|How does a bridge fall down with a train on it? Sorry, I'm emotional as I've been part of something very awful. I've witnessed two of my friends die right in front of me. Why? Because people don't want to hear the truth. People are afraid to talk about the truth because the truth is going to cost money.|
|I'm not American, I'm Canadian and I used to be proud to call my company Canadian National Railroad back in the 1980s. Now I'm not even allowed to. I'm supposed to say CNR. What's this?|
|CN has gone in the opposite direction and they're very adversarial. I call it the poisoned work environment because that's what it is. Nobody wants to go to work there. Everybody's counting the days, the months and years, till they're gone, they're out of there, and that's not the way it was, and that's not the way it was at B.C. Rail. [...]|
|The way I look at it is this: CN is a big multinational corporation. Their railway goes from Mexico to Canada. They have amalgamated many or absorbed, and I don't know the proper terminology, but they've bought many railways and they've absorbed them into their system. They're experts at doing that. The problem here is that they absorbed one railway that they had no expertise on. They thought they did, but they don't. Their arrogance is what happened in the sense that they came in, they took our GOI, General Operating Instructions, with 50-some years probably of railroad knowledge of how to run trains on that track, but you're going to do it our way because we want it all homogenized. We all want it one way and that's it. They didn't listen to anybody, they just ploughed ahead with their system.|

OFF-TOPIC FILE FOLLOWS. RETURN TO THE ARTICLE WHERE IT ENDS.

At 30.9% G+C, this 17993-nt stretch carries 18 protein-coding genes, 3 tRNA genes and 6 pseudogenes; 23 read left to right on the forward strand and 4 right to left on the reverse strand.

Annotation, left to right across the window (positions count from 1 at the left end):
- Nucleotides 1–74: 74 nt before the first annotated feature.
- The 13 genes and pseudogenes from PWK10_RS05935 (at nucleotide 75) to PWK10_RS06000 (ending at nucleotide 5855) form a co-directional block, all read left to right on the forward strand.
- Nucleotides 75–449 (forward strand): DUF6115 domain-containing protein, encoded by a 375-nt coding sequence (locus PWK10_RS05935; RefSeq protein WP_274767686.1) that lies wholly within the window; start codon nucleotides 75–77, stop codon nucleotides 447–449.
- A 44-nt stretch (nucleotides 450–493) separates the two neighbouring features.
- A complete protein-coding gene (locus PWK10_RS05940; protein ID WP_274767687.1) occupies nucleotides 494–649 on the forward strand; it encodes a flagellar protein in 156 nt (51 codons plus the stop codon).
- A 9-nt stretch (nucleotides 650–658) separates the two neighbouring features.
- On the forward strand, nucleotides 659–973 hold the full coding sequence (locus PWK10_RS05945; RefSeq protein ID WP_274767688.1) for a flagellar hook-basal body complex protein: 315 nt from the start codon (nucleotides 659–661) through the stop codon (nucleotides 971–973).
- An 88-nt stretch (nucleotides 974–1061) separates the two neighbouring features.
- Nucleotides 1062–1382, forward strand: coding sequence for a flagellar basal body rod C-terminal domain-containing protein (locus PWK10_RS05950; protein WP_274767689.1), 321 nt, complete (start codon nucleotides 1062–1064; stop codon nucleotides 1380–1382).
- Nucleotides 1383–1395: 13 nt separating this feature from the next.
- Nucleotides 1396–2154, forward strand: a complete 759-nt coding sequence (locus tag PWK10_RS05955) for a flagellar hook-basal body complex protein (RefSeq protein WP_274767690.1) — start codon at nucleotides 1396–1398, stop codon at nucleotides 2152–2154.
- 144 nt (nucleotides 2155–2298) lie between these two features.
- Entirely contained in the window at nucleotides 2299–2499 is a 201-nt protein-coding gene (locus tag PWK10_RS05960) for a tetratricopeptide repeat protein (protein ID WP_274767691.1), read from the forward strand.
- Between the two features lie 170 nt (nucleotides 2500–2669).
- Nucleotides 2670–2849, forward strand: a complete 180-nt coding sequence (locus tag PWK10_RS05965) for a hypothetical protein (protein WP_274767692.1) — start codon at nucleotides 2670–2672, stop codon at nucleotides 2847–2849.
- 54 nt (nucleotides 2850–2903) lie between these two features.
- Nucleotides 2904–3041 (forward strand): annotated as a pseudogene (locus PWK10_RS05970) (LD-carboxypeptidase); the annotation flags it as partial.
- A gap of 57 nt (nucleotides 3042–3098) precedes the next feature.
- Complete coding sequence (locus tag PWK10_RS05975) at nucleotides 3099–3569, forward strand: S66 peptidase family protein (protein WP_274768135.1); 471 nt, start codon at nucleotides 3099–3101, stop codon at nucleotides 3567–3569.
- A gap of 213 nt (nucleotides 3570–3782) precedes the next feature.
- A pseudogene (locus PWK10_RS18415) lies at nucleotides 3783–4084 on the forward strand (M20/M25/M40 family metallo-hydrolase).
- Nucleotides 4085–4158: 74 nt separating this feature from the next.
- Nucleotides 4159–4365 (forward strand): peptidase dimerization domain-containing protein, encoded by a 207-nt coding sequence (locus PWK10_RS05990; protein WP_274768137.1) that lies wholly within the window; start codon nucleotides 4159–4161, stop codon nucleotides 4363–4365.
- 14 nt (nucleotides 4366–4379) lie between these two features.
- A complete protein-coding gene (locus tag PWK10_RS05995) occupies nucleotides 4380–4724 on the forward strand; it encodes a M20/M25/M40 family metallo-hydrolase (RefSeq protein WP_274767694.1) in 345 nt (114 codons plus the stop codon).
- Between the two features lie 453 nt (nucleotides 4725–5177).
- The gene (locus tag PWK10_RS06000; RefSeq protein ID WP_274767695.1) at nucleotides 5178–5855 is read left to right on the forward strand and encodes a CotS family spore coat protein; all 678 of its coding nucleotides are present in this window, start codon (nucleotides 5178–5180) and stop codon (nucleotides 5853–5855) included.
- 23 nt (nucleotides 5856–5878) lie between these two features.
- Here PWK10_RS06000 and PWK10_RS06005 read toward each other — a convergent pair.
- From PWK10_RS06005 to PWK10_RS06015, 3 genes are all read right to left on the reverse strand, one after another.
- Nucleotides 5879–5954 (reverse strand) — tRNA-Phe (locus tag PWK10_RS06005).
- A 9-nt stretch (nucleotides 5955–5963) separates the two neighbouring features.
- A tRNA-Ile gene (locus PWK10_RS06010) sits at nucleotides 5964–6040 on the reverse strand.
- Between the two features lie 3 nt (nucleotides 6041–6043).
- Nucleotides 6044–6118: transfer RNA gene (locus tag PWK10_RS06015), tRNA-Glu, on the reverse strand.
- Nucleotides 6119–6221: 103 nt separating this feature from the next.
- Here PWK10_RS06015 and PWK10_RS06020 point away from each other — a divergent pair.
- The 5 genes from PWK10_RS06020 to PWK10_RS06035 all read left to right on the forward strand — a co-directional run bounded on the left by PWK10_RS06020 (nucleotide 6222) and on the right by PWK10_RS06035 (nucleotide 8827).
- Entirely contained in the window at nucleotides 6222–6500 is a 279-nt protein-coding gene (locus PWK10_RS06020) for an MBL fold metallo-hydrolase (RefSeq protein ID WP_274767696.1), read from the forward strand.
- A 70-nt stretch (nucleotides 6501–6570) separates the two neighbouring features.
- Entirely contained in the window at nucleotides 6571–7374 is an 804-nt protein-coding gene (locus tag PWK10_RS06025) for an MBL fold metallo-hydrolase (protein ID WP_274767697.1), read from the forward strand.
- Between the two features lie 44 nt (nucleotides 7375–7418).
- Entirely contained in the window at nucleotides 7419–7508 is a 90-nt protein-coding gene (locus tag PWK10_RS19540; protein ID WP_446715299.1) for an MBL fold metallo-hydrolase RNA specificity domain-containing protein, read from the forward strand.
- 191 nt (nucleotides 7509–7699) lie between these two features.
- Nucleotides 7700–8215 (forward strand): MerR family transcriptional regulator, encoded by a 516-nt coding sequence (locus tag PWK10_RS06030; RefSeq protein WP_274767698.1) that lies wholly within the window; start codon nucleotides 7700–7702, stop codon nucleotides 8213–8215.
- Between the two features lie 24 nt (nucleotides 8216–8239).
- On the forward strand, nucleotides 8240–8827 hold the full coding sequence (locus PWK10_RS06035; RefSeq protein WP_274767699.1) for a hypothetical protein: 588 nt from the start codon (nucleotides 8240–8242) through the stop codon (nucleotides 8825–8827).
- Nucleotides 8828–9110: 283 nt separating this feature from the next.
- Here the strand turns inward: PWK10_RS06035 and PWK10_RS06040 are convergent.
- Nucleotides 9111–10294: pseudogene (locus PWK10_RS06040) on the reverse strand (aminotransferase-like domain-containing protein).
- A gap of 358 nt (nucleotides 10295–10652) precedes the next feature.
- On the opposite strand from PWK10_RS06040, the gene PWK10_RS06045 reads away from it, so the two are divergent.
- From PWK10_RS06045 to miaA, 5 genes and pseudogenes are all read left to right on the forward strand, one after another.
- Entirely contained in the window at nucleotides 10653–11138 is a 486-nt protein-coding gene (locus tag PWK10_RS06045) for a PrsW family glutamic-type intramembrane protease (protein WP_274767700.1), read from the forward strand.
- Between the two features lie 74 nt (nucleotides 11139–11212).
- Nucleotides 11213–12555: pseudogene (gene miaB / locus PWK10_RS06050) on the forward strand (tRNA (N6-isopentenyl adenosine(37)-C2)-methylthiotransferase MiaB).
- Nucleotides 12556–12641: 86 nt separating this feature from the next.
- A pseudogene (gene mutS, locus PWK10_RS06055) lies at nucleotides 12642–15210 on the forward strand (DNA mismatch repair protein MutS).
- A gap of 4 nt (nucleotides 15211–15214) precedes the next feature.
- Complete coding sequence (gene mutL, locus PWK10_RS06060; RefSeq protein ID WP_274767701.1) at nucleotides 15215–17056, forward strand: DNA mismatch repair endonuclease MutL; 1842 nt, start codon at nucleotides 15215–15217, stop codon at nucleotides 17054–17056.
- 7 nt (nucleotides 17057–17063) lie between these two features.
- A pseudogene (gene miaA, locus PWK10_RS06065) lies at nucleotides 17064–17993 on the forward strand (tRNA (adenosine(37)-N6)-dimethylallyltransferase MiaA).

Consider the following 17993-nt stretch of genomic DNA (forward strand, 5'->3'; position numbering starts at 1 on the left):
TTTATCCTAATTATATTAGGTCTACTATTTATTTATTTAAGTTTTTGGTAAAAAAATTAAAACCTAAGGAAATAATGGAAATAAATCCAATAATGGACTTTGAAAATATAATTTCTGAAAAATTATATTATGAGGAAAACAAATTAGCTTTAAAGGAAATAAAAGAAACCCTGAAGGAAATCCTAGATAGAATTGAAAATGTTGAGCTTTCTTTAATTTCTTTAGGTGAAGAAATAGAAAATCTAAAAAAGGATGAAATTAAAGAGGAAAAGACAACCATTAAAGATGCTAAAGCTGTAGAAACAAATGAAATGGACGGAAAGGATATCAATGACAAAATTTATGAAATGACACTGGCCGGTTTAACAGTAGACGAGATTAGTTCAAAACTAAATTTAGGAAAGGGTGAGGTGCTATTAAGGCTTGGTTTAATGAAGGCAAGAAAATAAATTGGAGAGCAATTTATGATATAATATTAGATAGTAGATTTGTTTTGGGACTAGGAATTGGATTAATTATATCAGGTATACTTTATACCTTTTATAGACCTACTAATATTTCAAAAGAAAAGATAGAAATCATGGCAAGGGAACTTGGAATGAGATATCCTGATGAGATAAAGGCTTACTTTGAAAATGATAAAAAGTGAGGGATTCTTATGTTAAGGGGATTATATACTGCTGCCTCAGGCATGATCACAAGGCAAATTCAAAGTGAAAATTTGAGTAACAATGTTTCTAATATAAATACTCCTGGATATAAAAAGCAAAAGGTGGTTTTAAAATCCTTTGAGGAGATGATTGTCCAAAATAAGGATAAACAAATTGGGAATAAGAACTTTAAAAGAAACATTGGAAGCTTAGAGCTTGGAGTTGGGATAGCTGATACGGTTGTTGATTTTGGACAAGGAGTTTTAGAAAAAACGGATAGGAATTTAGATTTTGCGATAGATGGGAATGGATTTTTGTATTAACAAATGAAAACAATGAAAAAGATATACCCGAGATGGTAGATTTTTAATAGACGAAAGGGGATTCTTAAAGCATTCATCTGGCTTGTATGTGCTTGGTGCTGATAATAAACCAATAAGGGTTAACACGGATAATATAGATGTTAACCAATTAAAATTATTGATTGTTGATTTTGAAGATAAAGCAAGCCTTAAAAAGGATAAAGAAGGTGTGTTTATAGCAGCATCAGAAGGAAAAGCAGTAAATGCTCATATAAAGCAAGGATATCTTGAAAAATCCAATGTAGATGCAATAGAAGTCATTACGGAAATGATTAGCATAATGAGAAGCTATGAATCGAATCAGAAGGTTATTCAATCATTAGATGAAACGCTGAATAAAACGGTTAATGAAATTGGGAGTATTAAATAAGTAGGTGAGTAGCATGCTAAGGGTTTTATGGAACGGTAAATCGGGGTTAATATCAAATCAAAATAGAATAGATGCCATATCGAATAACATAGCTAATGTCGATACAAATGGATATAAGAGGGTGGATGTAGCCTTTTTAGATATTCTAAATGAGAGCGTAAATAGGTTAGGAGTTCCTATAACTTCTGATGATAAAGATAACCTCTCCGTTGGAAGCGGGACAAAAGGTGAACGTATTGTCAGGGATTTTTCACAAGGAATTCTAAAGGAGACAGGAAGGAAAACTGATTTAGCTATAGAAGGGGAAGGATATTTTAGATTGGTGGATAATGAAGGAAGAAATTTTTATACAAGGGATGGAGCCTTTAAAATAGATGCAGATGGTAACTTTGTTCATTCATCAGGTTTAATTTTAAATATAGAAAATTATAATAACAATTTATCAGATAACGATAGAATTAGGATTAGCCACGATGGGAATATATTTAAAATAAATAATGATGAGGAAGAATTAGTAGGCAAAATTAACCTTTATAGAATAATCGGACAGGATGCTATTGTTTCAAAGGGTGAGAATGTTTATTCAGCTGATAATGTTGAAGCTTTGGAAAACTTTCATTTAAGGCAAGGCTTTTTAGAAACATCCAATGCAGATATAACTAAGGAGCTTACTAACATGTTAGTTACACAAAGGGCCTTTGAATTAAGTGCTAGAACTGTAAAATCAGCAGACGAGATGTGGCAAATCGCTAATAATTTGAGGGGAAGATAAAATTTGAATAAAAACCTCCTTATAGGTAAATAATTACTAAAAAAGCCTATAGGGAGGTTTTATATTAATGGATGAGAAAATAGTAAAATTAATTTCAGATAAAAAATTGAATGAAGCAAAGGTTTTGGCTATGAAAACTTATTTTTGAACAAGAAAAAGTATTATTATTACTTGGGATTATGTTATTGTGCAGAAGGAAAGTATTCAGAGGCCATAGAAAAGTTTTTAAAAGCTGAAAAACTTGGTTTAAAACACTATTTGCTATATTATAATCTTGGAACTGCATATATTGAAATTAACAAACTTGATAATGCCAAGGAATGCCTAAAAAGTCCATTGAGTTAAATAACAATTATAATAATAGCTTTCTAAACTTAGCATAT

Mr. Charlie Angus (Timmins—James Bay, NDP):
When I speak about my number one concern, and that is the issue of safety, we can look at the safety audit that was done on CN Rail. It said that there were numerous problems with safety inspections and with CN's safety management practices. Again, we are getting back to the whole issue of a corporate philosophy.
Mr. Speaker, I thank my colleague for trying to address the concerns I raised in this serious matter, but I do not think he fully gets the point I was trying to make. Final offer selection finds its origins in pro baseball. That is where it first was used. After all the other issues are stripped away and there is only money left and the two parties are still at an impasse, then both sides are forced to temper their demands with reason because the arbitrator can choose one or the other but not elements of both.